The advantages a Zero Turn brings are significant advances in Productivity and Quality of Cut.
Customer testimony: When we speak with new Z owners about how their Zero Turn compares to their previous lawn tractor we typically get the following feedback:
• It has cut their time by half to two thirds. (what took 3 hours with the riding tractor is now taking between 60 and 90 minutes)
• The quality of cut is smoother and cleaner.
• The ride quality is rougher.
How and Why is the cut time faster, the quality of cut better and the operator's ride quality worse?
Let's start with the Cut Pattern. With a tractor, most people mow in circles which is inherently inefficient, as is all the backing up and turnarounds required to do a line pattern with a typical tractor. A zero turn is naturally efficient to cut a line pattern as turnarounds are quick. By mowing in straight lines the deck is cutting cleaner and more efficiently allowing faster clean cutting speeds. You may have noticed when cutting with a tractor in a circle pattern, it is in the turns that sprigs and cut quality are at their worst. Cutting in straight lines makes it easy to keep the deck over uncut grass more of the time. When mowing in circles the operator is constantly having to look for the edge between cut and uncut grass, constantly making adjustments and often finding the tractor will not turn tight enough to follow the edge, resulting in wasted time mowing over grass that has already been cut. Mowing a line pattern it takes very little concentration to keep the mower on its straight line course. Even in the summer when the grass is thin and it’s hard to see the edge of the cut grass except from a distance you can still site the straight line from a distance and know exactly where you are supposed to be even though you can’t see the line immediately in front of the mower. The line pattern, quick efficient turnarounds and increased clean cutting speed drastically reduce your cut time while requiring little concentration or mental fatigue from the operator. Sometimes it is assumed that if you are mowing wide open space with no trees or obstacles that there would be little benefit to having a zero turn. That's not the case at all, the faster cutting speeds of a zero turn can be even better utilized in those wide open spaces.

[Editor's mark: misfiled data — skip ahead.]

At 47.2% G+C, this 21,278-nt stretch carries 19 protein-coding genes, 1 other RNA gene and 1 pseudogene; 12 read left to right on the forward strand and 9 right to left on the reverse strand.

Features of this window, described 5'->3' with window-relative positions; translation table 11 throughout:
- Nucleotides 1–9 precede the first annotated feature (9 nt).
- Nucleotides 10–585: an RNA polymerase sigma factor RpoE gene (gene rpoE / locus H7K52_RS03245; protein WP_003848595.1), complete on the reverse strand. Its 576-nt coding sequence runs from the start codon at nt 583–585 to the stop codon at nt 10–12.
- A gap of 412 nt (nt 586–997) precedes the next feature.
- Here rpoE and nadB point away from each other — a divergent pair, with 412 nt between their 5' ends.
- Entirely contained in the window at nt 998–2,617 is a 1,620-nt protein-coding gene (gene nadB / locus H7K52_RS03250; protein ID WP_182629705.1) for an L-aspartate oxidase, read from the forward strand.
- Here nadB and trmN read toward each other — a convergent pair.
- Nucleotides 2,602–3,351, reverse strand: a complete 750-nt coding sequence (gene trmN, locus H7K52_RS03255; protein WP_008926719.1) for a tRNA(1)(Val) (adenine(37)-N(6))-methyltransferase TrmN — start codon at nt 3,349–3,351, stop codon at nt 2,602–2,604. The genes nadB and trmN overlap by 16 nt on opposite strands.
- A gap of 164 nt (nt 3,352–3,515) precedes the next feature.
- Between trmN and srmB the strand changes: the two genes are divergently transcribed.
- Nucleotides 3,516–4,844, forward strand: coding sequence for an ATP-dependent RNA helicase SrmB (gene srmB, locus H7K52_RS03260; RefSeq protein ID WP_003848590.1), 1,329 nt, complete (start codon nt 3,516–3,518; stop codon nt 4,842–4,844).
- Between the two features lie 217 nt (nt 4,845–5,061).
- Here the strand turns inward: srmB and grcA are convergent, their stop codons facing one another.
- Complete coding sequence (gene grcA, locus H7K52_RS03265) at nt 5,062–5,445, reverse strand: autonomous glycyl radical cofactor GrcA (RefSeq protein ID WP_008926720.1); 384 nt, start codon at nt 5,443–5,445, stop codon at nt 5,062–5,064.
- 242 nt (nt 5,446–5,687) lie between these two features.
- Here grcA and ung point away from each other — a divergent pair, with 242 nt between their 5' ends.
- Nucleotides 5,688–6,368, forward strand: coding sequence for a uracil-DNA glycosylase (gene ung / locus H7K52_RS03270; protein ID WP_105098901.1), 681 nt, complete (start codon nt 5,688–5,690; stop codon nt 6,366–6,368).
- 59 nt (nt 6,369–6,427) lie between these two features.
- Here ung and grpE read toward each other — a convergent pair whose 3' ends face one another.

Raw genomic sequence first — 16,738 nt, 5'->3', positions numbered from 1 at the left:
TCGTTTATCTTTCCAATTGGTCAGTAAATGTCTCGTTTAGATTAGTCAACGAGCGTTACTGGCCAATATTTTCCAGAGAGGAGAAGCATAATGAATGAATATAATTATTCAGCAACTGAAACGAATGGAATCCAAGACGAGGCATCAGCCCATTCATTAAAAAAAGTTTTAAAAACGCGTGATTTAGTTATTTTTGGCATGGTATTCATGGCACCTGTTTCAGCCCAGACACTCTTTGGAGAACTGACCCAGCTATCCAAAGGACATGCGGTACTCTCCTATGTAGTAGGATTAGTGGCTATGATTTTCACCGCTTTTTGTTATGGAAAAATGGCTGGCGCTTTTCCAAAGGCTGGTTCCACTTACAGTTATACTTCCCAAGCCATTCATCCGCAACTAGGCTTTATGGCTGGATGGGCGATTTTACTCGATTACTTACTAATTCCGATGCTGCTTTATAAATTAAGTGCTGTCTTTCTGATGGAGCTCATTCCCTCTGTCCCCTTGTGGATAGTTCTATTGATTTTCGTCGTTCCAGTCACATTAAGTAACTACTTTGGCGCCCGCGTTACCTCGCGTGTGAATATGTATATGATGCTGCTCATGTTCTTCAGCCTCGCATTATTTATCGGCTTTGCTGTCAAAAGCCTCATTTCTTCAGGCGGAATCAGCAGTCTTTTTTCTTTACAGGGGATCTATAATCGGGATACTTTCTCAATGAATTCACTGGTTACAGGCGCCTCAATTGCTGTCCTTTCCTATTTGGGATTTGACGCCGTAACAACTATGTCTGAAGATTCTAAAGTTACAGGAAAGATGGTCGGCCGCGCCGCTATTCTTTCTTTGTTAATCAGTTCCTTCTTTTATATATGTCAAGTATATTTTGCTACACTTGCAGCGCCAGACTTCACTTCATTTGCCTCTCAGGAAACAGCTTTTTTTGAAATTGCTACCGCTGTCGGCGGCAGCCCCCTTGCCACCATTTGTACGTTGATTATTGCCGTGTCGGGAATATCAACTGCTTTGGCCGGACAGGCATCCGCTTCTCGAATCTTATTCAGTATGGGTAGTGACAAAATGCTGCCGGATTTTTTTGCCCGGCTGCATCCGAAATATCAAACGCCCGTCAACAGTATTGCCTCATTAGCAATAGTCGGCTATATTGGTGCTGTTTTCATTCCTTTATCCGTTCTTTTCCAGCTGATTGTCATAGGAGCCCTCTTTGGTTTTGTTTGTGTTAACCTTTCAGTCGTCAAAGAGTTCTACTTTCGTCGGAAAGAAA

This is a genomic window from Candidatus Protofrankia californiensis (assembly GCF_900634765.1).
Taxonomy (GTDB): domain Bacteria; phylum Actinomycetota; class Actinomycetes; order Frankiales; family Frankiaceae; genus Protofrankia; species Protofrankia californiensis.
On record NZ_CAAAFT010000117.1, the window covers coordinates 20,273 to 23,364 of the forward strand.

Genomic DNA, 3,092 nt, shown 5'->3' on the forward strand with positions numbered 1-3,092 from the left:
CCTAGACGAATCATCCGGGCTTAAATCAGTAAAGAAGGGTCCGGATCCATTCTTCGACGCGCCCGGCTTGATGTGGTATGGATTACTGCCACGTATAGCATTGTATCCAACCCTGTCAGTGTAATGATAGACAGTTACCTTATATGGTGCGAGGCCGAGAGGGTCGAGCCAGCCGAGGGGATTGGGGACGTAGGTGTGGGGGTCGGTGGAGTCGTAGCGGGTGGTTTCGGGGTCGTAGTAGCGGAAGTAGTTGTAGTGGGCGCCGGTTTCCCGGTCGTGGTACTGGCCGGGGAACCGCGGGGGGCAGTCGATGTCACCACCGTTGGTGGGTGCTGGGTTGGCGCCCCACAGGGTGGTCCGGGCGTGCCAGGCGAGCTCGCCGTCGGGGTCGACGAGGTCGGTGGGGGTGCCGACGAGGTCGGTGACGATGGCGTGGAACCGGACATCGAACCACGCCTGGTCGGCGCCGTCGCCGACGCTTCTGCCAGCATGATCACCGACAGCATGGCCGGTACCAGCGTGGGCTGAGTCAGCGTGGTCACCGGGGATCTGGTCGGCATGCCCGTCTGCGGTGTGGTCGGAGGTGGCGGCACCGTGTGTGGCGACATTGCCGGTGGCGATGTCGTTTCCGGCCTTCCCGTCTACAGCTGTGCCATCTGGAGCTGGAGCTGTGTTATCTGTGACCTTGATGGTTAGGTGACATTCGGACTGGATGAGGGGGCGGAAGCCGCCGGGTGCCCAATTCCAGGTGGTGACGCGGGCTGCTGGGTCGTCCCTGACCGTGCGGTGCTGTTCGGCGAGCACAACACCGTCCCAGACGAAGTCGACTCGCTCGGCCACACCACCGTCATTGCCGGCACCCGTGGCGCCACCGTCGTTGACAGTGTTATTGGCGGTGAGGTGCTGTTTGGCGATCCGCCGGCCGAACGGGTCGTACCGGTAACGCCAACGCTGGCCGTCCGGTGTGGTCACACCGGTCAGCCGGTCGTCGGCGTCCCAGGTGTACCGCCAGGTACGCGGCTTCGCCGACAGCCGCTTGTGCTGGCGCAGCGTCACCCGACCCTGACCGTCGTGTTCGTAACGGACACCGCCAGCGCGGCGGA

Then there is Cut Quality. We already talked about cleaner cutting due to cutting a line pattern, but there is more. A front engine riding tractor has a pivoting front axle. This means if there is a high spot that passes under one of your front wheels then the axle will tilt to accommodate the contour, however the deck will not follow this change in angle of the front axle which will result in scalping. But with most zero turns and all TORO zero turns they have a Fixed Frame meaning when a front wheel rolls over a high spot, it lifts not just the front axle but the whole mower including the deck. This greatly reduces scalping issues leading to significantly better cut quality.
Blade Tip Speed is also part of the productivity and quality of cut equation. There is a law of diminishing returns at play in blade tip speed that results in an ideal blade speed of between 18,000 and 19,000 feet per minute. That's about 205 to 215 miles per hour. Most zero turns and all Toro zero turns are engineered to perform in this range while most riding tractor blade tip speeds are significantly slower.